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Acupuncture 'could help Parkinson's patients'

9th February 2007

Parkinson's sufferers could have their symptoms eased by combining western medicine with traditional Chinese acupuncture treatments, researchers have argued.

Scientists from RDS, which represents medical researchers testing on animals, injected mice with the MPTP chemical known to cause Parkinson's.

One of the groups of mice was also given acupuncture and responded well against the impact of MPTP. The mice who had acupuncture were also able to produce the enzyme creating dopamine, while those mice given a sham acupuncture treatment or no acupuncture saw their levels of dopamine fall.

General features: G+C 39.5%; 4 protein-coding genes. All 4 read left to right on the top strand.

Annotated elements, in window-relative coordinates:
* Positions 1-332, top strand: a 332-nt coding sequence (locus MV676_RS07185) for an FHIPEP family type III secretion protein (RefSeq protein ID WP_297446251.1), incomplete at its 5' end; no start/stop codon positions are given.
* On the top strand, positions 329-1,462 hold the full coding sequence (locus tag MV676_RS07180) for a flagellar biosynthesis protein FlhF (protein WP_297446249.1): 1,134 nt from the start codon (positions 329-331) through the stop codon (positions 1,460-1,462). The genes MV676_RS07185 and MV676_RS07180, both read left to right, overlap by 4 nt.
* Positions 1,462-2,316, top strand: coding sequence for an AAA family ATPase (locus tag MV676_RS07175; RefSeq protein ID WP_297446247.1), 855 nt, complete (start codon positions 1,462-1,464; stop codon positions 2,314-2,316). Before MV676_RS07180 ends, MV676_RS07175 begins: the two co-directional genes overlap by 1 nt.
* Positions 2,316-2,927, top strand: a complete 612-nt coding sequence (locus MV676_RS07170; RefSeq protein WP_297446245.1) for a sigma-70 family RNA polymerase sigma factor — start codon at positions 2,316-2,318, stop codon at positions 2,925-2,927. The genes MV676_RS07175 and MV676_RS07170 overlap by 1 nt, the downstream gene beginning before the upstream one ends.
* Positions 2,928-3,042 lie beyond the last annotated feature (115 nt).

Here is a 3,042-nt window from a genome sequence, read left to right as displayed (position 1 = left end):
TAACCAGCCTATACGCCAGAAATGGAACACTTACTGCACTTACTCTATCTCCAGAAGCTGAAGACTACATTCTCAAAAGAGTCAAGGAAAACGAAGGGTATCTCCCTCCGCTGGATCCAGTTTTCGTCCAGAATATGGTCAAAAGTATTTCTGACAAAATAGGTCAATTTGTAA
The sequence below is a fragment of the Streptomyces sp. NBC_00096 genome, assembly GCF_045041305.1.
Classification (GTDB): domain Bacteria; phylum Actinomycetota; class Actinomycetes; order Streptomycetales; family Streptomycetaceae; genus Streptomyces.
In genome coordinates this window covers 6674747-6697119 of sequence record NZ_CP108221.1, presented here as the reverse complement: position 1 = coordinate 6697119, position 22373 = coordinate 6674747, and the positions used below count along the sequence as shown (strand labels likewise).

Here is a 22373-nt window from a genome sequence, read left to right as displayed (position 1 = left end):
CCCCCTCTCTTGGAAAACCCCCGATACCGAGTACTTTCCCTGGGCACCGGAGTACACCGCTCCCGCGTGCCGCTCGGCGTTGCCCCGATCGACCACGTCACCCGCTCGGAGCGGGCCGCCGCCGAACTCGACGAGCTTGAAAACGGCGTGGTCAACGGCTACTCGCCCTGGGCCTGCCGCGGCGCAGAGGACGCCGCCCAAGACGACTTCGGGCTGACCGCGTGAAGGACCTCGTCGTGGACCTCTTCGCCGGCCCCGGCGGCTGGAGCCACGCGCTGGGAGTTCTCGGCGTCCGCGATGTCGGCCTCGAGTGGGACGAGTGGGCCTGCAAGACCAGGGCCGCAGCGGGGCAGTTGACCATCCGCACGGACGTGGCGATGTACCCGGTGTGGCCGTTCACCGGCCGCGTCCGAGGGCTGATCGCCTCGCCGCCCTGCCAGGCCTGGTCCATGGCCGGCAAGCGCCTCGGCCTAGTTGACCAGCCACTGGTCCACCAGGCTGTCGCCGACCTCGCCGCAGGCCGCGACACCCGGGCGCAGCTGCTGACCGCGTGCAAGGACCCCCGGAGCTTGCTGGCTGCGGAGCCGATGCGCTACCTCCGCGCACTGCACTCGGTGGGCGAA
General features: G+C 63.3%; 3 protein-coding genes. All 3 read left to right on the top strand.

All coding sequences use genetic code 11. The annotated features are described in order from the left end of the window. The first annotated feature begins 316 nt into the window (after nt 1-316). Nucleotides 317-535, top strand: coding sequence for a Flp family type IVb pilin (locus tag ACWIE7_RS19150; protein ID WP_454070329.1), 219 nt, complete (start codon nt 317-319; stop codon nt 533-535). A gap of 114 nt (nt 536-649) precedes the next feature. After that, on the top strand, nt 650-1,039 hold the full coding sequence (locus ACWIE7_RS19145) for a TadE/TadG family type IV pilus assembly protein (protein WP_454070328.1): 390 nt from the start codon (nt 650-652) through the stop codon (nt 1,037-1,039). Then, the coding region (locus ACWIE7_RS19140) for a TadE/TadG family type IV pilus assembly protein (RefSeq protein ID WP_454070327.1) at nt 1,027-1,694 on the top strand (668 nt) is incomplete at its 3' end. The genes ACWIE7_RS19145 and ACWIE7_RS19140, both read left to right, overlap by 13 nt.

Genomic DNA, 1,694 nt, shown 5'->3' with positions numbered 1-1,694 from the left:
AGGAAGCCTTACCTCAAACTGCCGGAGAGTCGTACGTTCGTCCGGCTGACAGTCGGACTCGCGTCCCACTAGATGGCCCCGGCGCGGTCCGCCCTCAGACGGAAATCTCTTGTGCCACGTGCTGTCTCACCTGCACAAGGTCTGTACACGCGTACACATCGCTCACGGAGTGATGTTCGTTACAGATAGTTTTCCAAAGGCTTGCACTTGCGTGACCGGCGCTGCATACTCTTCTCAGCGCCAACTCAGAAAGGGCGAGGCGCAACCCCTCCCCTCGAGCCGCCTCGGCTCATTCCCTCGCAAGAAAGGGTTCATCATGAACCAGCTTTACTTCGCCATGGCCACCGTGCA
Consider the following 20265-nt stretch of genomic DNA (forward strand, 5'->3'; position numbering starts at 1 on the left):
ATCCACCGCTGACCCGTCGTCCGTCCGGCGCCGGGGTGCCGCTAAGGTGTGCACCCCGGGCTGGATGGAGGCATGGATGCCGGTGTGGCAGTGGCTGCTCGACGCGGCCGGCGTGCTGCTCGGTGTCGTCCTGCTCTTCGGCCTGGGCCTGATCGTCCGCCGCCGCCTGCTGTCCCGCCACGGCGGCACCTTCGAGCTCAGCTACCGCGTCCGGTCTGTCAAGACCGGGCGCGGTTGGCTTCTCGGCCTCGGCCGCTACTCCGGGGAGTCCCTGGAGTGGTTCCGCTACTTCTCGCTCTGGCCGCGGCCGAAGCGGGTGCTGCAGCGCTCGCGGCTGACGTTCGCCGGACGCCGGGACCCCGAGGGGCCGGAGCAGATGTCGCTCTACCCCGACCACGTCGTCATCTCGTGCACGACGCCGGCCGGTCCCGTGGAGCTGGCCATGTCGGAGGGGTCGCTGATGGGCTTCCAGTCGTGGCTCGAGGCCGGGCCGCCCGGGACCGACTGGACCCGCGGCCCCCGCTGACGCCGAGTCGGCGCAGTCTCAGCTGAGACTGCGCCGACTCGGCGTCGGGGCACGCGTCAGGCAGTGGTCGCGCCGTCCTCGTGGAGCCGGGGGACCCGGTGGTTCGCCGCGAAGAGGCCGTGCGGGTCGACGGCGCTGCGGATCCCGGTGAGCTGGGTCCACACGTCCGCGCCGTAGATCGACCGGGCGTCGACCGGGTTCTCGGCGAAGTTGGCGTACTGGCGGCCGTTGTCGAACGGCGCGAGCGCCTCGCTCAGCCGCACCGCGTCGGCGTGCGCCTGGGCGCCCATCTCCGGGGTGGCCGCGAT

"The scientists still don't know how acupuncture helps," said the RDS.

"They suggest that it might control the level of inflammation in the brain. Inflammation is known to worsen the symptoms of Parkinson's in sufferers.

"Although the mechanism of action is unknown, the researchers suggest that acupuncture might be used in combination with drug treatment to treat Parkinson's."

According to the Parkinson's Disease Society, there are 120,000 sufferers in the UK.